Four weeks ago, Yankee Candle extinguished slow-loading pages and launched a redesigned Web site that lets customers create their own candles through an interface that instantly shows the effect of choosing various colors, wrappers, labels, and ribbons on-screen, without refreshing Web pages. Instead of displaying static information in HTML, customers' Web browsers automatically interpret code that quickly draws on-screen images. In other words, Yankee Candle's site acts like a PC application. "Now you can do everything but pick up the candle and smell it," Shockro says.
On the Web site of the Broadmoor, a luxury resort in Colorado, potential guests can pick from available rooms by clicking on an interactive calendar, or check availability dates of desired rooms, all on one screen. E-Trade Group Inc.'s site delivers stock quotes by quickly updating a special box without refreshing the rest of its hefty pages. And business-intelligence software vendor Cognos Inc. has built a sample application that lets users interact with its data cubes through familiar drag-and-drop actions--even though the app is running in a Web page.
Forrester Research has coined the term "executable Internet" to describe these Web applications--largely based on Macromedia Inc.'s new line of Flash MX software--that harness computers' local processing power. "HTML pages are extremely limited in functionality," says Harley Manning, a Forrester analyst. "The interactivity drops to almost none."
It's hard to measure whether "X-Internet" E-commerce sites yield more sales or drive customer loyalty, because most of these applications are brand new. But developers say the speed and ease-of-use benefits of getting information delivered from the Internet within a single screen, without page reloads, could lead to better business software in areas such as data visualization and online banking.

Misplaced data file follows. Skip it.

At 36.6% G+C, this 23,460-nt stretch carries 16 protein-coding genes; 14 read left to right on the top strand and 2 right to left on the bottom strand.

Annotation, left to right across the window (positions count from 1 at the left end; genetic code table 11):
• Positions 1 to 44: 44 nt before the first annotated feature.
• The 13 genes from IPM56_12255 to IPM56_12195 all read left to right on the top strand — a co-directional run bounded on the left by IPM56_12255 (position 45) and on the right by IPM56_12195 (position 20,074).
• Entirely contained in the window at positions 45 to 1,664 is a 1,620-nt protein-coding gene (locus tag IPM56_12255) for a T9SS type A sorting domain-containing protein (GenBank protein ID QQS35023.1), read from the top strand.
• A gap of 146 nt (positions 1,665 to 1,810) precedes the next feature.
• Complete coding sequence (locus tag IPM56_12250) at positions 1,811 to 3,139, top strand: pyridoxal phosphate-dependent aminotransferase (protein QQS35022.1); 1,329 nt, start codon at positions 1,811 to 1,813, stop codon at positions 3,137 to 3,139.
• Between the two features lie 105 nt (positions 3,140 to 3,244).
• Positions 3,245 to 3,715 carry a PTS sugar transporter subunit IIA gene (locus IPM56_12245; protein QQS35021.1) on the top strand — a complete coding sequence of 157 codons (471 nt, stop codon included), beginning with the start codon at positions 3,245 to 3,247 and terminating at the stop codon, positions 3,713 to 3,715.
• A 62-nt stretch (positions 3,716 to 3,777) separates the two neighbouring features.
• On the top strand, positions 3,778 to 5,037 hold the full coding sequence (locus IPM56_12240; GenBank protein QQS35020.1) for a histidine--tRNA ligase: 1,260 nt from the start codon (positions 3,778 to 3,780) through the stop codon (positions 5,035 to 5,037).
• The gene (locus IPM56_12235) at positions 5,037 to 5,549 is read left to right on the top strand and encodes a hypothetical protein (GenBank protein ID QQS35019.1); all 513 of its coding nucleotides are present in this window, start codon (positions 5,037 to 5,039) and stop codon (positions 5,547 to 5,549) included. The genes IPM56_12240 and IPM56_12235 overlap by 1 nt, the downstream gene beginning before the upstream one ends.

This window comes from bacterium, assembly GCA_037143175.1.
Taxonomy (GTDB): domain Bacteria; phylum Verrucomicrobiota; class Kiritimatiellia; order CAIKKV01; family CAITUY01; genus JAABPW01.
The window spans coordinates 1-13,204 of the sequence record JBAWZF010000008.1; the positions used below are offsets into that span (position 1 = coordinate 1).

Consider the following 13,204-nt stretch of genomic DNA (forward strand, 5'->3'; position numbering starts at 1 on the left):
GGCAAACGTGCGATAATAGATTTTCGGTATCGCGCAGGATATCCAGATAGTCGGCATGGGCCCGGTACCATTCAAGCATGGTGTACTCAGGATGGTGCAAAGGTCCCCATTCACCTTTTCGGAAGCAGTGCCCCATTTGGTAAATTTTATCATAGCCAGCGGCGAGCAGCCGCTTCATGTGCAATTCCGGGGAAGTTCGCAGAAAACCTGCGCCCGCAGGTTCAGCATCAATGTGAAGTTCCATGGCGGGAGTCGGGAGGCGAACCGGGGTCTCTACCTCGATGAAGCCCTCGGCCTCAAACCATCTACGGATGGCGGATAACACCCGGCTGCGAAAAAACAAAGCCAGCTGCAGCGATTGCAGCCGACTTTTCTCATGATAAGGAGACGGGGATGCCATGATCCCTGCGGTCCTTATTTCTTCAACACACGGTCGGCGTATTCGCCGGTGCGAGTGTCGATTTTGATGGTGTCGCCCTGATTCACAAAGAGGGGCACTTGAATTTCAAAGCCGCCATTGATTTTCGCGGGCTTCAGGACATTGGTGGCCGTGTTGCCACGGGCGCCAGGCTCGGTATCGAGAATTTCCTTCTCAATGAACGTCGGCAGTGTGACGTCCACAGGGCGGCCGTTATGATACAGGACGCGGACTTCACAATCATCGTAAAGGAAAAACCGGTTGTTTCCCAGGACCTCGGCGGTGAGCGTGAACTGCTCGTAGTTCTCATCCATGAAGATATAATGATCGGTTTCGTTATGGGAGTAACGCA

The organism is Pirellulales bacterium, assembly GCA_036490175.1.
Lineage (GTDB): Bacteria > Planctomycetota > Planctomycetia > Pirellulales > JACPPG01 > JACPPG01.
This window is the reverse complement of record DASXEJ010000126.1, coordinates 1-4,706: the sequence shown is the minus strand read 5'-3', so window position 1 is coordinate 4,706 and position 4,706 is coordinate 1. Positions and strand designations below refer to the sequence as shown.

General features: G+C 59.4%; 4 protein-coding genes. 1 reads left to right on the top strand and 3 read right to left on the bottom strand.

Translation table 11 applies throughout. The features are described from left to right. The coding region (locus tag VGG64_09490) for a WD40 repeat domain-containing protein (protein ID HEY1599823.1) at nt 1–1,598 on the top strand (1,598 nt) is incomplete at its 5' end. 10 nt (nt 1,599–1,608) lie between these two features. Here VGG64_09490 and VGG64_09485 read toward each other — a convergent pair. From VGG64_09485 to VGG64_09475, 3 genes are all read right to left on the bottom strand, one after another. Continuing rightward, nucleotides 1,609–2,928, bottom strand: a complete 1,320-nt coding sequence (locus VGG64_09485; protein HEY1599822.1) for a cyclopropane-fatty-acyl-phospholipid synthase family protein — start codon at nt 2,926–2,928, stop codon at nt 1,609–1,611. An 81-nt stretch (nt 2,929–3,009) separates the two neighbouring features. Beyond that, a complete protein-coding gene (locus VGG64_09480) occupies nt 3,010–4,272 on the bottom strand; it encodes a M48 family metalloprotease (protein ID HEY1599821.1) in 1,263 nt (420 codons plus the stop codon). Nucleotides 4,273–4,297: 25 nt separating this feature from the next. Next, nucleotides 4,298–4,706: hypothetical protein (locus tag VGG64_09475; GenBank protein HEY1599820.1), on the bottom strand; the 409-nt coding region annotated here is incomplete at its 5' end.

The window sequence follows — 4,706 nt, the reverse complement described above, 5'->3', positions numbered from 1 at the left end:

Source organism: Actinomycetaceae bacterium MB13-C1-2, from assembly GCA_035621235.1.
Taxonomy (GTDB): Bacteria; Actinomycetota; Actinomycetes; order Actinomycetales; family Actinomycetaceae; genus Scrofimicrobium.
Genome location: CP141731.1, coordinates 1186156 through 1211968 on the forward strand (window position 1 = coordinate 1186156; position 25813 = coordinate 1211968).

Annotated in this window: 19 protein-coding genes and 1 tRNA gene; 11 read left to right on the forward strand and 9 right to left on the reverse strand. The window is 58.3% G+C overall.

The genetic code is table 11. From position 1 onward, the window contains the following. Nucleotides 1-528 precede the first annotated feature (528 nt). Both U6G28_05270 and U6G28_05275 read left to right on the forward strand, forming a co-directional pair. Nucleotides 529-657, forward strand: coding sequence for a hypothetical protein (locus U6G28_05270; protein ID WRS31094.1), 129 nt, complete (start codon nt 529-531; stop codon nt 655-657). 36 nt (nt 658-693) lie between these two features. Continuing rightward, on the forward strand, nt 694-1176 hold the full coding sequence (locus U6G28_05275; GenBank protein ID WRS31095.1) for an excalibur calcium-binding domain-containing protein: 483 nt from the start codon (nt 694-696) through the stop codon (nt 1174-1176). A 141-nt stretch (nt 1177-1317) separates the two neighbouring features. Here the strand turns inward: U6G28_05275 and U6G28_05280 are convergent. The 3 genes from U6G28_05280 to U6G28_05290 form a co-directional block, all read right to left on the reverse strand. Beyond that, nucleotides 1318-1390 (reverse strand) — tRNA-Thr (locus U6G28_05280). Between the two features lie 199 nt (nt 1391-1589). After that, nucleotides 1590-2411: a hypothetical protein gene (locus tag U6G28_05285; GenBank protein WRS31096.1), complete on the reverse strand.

"The X-Internet is about making things more like an application than a Web page drill-down," says Don Cosseboom, director of research and development at Molecular Inc., the systems integrator that built the Yankee Candle and Cognos apps.
So far, Macromedia, which plugs into the major Web browsers, has been a popular choice for building X-Internet applications, because the company's Flash Player comes pre-installed in Web browsers on nearly all PCs and Apple systems. Apps built with Macromedia's Flash MX and ColdFusion MX development tools pull data and perform application logic on the server side, and execute apps' presentation layer in the Flash Player, using local processing power. Macromedia's products also use vector graphics, in which the server sends efficient instructions for drawing on-screen images to the player, instead of slower bit-mapped graphics, in which the server sends information about every pixel on the screen.
A number of startups, including Curl, Droplets, and Nexaweb Technologies, sell development tools and software components for building distributed applications with interactive clients. But these environments can be complicated to use and lack Macromedia's widely installed client.
Meanwhile, everyone in the X-Internet market is waiting for Microsoft to arrive; the company has said applications that combine Web delivery and local processing are part of its future. Microsoft's .Net Framework includes Windows Forms technology to help developers build Windows apps that can use Web services. And sources say Microsoft is developing a new Windows user interface, code-named Avalon, based on vector graphics, and due in a future version of Windows code-named Longhorn. A Microsoft spokesman declined to comment on the company's plans.
Darryl Gehly, VP of corporate development at Molecular, says his company develops on Flash tools because they're so widely installed. "If Microsoft entered the market," he says, "it might change everything."